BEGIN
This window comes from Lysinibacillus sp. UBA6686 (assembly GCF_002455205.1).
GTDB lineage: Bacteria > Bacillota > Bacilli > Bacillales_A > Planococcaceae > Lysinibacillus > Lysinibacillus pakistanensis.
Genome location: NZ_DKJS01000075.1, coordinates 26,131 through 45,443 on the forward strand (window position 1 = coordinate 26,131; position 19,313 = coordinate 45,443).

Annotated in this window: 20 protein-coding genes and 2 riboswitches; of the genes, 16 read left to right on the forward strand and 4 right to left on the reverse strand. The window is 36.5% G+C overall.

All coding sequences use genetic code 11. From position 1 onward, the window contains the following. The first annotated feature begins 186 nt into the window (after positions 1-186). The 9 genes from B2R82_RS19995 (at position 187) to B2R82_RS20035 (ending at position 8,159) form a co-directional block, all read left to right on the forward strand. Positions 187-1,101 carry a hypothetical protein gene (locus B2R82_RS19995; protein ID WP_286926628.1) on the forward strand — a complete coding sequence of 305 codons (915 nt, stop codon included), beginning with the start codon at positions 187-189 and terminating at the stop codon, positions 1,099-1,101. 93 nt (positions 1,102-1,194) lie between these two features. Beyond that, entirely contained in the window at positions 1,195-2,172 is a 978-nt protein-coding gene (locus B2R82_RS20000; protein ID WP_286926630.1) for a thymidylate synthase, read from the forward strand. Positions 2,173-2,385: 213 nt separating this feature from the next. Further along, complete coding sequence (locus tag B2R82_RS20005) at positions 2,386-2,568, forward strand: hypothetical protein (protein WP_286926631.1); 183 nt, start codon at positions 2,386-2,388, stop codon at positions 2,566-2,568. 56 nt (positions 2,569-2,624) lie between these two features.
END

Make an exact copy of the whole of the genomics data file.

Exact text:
This window comes from Lysinibacillus sp. UBA6686 (assembly GCF_002455205.1).
GTDB lineage: Bacteria > Bacillota > Bacilli > Bacillales_A > Planococcaceae > Lysinibacillus > Lysinibacillus pakistanensis.
Genome location: NZ_DKJS01000075.1, coordinates 26,131 through 45,443 on the forward strand (window position 1 = coordinate 26,131; position 19,313 = coordinate 45,443).

Annotated in this window: 20 protein-coding genes and 2 riboswitches; of the genes, 16 read left to right on the forward strand and 4 right to left on the reverse strand. The window is 36.5% G+C overall.

All coding sequences use genetic code 11. From position 1 onward, the window contains the following. The first annotated feature begins 186 nt into the window (after positions 1-186). The 9 genes from B2R82_RS19995 (at position 187) to B2R82_RS20035 (ending at position 8,159) form a co-directional block, all read left to right on the forward strand. Positions 187-1,101 carry a hypothetical protein gene (locus B2R82_RS19995; protein ID WP_286926628.1) on the forward strand — a complete coding sequence of 305 codons (915 nt, stop codon included), beginning with the start codon at positions 187-189 and terminating at the stop codon, positions 1,099-1,101. 93 nt (positions 1,102-1,194) lie between these two features. Beyond that, entirely contained in the window at positions 1,195-2,172 is a 978-nt protein-coding gene (locus B2R82_RS20000; protein ID WP_286926630.1) for a thymidylate synthase, read from the forward strand. Positions 2,173-2,385: 213 nt separating this feature from the next. Further along, complete coding sequence (locus tag B2R82_RS20005) at positions 2,386-2,568, forward strand: hypothetical protein (protein WP_286926631.1); 183 nt, start codon at positions 2,386-2,388, stop codon at positions 2,566-2,568. 56 nt (positions 2,569-2,624) lie between these two features.